A new report claims that sweeping legal reforms approved in 2016 could be the answer to Mexico’s deep-seated corruption, but the country’s poor record when it comes to implementing its laws make the likely success of these reforms questionable at best.
The report, published by the Washington Office on Latin America (WOLA), argues that the implementation of Mexico’s National Anti-Corruption System should be a top priority for the country’s next president, who will be elected on July 1.
Mexico’s National Anti-Corruption System, which includes a Senate-appointed citizen oversight body, was created to serve as a coordinating entity between institutions responsible for preventing, investigating and sanctioning government corruption.
According to WOLA, the system represents a historic opportunity to combat crime, violence and human rights abuses, as well as to restore trust in public institutions and address the economic impact of corruption.
However, two years after Congress approved the landmark reforms, essential components of the system have yet to be implemented and key positions have yet to be filled.
The Senate has failed to appoint a prosecutor to head the newly created Special Prosecutor’s Office for Combating Corruption. Furthermore, the government has “blocked the [citizen oversight commission] from being effective” by withholding important information about ongoing investigations, Maureen Meyer, co-author of the report and director for Mexico and Migrants Rights at WOLA, told InSight Crime.
InSight Crime Analysis
Mexico’s National Anti-Corruption System is at risk of suffering the same fate as previous promising reforms that failed to live up to their potential due to poor implementation.
In order for the system to be effectively implemented, it needs buy-in from politicians both at the federal and state level, a challenging ask in a country where public officials are often linked to corruption cases.
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More than 20 governors and ex-governors have been implicated in corruption cases in the past decade alone. Javier Duarte, ex-governor of the state of Veracruz, currently faces dozens of charges related to organized crime, corruption and embezzlement. And the former governor of Tamaulipas was extradited to the United States last year for crimes including criminal collusion.
The National Anti-Corruption System also faces other significant challenges, including problems within Mexico’s judicial system, which has been weakened over the years by a lack of resources and corruption.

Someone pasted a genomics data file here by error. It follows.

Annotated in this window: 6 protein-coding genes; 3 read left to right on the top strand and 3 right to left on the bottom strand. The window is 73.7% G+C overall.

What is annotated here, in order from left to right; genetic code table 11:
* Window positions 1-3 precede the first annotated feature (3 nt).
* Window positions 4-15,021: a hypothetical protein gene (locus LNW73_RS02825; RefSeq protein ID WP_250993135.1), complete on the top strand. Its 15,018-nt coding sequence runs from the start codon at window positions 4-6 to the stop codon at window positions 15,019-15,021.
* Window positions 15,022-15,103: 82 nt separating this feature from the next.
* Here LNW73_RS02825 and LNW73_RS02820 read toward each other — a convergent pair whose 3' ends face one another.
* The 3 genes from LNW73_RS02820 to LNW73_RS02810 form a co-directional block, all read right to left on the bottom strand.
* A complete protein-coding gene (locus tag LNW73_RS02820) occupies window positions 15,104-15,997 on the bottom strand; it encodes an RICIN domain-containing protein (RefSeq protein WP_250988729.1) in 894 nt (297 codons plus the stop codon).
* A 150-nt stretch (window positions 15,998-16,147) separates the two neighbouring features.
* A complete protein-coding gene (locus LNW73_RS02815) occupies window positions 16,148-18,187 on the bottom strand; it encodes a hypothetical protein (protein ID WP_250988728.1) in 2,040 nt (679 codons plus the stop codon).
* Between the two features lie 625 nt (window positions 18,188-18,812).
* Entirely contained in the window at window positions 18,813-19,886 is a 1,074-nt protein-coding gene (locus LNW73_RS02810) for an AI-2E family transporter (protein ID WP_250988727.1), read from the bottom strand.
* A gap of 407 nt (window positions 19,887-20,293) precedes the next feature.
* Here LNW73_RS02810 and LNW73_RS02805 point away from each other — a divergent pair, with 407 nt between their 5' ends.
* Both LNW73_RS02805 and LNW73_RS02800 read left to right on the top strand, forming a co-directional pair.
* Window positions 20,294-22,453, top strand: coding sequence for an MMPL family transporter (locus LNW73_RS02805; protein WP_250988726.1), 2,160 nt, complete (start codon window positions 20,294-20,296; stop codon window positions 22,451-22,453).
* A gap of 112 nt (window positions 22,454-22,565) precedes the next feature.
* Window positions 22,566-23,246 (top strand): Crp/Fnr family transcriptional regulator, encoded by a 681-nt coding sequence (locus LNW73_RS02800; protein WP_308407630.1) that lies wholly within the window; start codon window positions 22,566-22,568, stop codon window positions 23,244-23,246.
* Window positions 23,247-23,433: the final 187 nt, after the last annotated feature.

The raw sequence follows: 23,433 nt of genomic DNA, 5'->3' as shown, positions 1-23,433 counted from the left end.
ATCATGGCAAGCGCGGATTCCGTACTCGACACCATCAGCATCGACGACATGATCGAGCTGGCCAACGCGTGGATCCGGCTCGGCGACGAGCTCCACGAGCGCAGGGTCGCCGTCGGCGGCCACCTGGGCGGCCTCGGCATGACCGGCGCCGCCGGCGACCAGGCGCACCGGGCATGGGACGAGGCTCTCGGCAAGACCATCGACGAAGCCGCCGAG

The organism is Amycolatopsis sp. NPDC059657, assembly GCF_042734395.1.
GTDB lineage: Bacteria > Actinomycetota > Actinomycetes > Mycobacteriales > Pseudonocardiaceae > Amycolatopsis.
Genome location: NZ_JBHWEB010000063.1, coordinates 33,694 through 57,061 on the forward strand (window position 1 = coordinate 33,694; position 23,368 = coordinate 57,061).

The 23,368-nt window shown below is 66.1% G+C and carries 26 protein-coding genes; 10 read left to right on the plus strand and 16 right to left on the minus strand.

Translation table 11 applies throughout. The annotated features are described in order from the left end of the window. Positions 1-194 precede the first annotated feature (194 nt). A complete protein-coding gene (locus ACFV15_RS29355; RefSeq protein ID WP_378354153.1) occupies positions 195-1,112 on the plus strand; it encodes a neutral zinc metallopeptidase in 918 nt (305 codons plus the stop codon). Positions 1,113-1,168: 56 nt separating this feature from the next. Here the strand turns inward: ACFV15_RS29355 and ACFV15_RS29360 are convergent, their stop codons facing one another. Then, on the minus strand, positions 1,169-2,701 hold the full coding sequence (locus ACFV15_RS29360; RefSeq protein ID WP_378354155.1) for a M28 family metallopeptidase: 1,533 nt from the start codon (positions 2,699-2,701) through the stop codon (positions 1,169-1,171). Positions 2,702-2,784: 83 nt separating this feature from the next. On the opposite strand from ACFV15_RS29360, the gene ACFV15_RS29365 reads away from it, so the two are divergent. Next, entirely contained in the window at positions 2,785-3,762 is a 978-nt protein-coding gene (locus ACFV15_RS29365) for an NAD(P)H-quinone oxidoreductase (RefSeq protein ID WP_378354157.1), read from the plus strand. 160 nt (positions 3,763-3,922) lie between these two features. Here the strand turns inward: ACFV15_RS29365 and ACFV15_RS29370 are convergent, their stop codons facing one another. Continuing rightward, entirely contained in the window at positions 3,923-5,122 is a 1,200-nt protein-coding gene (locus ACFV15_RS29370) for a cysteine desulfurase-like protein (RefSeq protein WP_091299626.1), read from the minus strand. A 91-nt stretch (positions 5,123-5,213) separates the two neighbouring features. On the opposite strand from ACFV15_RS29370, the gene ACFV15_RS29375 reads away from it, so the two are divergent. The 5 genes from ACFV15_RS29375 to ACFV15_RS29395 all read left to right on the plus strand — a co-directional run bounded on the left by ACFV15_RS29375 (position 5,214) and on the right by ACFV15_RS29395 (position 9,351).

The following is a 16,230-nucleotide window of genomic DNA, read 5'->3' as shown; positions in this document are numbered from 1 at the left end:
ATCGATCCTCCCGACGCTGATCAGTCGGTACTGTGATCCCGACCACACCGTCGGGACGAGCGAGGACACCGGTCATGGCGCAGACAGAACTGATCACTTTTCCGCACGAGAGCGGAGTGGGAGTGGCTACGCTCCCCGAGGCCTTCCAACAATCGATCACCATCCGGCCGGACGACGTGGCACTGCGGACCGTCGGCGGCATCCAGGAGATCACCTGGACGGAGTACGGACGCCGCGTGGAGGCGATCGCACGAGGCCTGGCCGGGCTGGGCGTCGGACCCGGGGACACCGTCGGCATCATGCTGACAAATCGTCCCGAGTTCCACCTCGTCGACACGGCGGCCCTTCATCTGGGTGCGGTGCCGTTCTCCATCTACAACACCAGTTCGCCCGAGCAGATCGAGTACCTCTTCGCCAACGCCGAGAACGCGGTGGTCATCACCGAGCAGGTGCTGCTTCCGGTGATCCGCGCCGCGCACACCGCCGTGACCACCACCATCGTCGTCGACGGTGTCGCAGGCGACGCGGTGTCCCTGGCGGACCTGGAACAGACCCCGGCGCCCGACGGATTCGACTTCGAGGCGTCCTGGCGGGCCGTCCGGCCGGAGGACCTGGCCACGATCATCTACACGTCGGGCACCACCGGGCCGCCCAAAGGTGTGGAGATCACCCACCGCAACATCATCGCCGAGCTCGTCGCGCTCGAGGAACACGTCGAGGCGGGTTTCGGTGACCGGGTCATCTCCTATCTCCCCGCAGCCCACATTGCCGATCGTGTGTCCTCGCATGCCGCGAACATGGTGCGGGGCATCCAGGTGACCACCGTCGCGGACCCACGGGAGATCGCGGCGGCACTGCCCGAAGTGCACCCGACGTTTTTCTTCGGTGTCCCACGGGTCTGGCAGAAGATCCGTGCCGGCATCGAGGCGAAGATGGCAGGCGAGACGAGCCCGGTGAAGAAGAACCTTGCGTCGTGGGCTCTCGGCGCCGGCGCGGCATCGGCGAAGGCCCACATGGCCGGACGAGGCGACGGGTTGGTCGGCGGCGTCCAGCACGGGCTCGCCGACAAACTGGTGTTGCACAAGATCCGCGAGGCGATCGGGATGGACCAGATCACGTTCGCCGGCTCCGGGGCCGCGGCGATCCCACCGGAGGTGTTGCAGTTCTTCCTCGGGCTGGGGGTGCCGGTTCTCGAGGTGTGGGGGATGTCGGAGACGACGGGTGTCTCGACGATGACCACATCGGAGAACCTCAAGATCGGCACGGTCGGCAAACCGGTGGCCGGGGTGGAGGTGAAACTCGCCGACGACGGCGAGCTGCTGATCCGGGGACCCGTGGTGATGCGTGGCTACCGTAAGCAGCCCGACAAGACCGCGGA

“Mexico has been slowly working to increase its capacity to investigate and prosecute crimes, but there’s a lot more that still needs to be done,” Meyer told InSight Crime. “I think that capacity will be built if you have the political will to invest in your special prosecutor’s offices or Attorney General’s Office ... and actually give them the resources that they need.”
Mexico’s legacy when it comes to implementing promising reforms, however, does not bode well for the future of the National Anti-Corruption System.
In 2008, Congress approved comprehensive judicial reforms to overhaul Mexico's long-criticized trial system and replace it with an adversarial, open-trial system by 2016. Implementation, however, has been impeded by a number of operational challenges including funding shortfalls, and the reforms have done little to address the pervasive political corruption in Mexico.
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Meanwhile, implementation of a 2014 constitutional reform to replace the notoriously distrusted Attorney General’s Office with an independent National Prosecutor’s Office is still stalled in Congress.
This will particularly affect the fight against corruption since the Special Prosecutor’s Office for Combating Corruption is meant to form part of the new National Prosecutor’s Office.
According to Meyer, it is unlikely that the Senate will move to appoint a special corruption prosecutor before the transition to an independent prosecutor's office is complete.
While the creation of the National Anti-Corruption System represents an opportunity for the government to combat endemic corruption and weaken the political influence of organized crime groups, it is unlikely to live up to its potential unless there is a concerted effort to strengthen the capacity of Mexico’s judicial system as a whole.